There are five steps to deploying an effective unified threat management program:
- Installing cybersecurity architecture for visibility and reporting
- Identifying security baselines to compare potential threats against
- Understanding the landscape of vulnerabilities that threats could exploit
- Monitoring for threat actors and threat vectors that could target your systems
- Neutralizing threats and vulnerabilities before they develop into incidents
Step 1: Implement Visibility and Reporting Architecture
Unified threat management (UTM), like almost all cybersecurity measures, depends on visibility and transparency across your systems. At a base level, you need to know what is going on, at all times, with every device, program, network, and user in your system. That requires scanning and logging mechanisms that track the locations of files, the presence and activity of users, etc.
Equally critical here is making sure that there are mechanisms in place for users to report on things they are seeing (or otherwise become aware of) in a uniform, easily accessible manner.
As the name implies, one of the most crucial aspects of unified threat management security is unity, or conformity, which allows for seamless communication. Employees’ security awareness needs to emphasize shared terminology and understanding of how, why, and to whom they should report suspected risks. That requires rigorous—ideally annual or quarterly—training.
Step 2: Identify Secure Hardware and Software Baselines
The scanning controls you have in place will empower you to identify risks, but you need to have a baseline of secure configurations against which they can appear in relief. You should generate an image of your systems with all data safe and controls functioning as planned.
One strategy for generating a reliable baseline is looking at past or upcoming compliance assessments. If your organization is conducting an audit that measures security at a fixed moment, such as a SOC II Type 1 Report, that precise documentation might be ideal. Or, if you’re preparing for a longer SOC 2 Type II Report, a readiness assessment snapshot will do.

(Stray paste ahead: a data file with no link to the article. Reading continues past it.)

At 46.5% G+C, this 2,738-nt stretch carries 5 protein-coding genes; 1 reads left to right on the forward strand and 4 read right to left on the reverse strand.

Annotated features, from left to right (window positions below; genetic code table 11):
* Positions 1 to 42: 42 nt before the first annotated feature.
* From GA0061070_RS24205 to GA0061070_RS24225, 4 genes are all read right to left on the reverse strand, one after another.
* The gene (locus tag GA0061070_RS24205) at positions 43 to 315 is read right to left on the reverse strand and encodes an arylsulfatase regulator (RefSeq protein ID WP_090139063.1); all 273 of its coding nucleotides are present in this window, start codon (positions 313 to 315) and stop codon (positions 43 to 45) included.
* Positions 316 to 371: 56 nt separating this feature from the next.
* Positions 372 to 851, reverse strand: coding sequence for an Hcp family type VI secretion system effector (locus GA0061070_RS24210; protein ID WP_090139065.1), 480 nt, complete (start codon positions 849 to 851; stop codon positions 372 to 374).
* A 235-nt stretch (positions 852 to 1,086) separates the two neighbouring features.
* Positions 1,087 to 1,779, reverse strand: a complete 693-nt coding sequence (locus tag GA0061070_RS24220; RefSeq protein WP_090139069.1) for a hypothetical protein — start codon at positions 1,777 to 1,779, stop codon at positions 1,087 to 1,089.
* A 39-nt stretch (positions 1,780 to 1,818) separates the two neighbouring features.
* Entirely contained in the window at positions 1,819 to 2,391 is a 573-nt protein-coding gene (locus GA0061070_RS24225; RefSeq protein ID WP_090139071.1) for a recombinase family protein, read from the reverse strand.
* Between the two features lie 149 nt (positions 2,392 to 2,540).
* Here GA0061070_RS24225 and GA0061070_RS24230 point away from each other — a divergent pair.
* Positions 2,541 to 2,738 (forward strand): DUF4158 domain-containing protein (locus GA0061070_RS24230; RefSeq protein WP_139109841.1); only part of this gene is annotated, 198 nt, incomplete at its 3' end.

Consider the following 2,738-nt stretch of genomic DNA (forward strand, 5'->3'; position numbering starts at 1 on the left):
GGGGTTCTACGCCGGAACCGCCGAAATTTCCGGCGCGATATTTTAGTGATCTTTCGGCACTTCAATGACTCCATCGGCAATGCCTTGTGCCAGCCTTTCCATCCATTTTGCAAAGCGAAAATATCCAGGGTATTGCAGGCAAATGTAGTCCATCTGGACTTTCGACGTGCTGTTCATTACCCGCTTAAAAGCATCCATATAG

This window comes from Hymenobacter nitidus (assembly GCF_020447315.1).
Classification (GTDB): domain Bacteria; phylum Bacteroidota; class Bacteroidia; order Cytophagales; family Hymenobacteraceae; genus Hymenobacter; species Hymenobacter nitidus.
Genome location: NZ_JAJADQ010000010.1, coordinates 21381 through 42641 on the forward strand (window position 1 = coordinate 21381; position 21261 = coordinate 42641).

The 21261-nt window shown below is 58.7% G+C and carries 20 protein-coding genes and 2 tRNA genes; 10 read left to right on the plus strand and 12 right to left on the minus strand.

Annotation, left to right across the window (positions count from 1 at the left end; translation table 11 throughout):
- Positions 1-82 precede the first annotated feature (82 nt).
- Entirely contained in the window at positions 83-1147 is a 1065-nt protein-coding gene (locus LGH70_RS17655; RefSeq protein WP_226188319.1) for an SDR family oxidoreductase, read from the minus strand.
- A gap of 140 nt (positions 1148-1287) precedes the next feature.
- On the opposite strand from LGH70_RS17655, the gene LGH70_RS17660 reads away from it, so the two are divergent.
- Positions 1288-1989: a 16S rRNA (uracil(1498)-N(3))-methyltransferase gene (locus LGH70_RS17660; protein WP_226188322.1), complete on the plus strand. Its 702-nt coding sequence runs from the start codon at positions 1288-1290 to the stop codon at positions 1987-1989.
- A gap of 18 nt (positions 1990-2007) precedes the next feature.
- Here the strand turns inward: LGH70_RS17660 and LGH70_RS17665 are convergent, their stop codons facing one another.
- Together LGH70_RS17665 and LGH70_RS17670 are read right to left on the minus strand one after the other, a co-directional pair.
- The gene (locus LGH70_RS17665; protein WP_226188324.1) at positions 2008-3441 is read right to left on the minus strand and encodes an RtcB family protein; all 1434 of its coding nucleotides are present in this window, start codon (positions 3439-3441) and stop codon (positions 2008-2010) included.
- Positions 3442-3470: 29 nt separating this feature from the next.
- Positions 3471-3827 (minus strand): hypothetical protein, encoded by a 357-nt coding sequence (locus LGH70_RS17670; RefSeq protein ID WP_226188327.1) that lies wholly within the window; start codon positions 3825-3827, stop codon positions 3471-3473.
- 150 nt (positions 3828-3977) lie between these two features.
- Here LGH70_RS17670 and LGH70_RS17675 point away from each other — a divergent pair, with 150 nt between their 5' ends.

But for organizations with newer and less mature cybersecurity deployments, generating such an image can be challenging. Sound governance, headed up by a chief information security officer (CISO), can make it easier. A virtual CISO (vCISO) can do so at a fraction of the cost.
Step 3: Scan for Vulnerabilities Across System Components
With a security baseline in place, it’s time to scan against it for any deviations that could indicate a weakness or gap in your defenses. These are vulnerabilities that cyber attackers could exploit.
First, you need to account for the state of all IT and security infrastructure and architecture. So, starting with your exterior or perimeter defenses, perform system-wide scans to confirm that all installed defenses are updated and running as expected. Continue through all internal networks and connections until you can determine that there are no gaps or weaknesses—then start over.
Vulnerability scanning should ideally be a continuous automated process rather than a discrete event. But, if this isn’t feasible, consider implementing scans at regular, frequent intervals.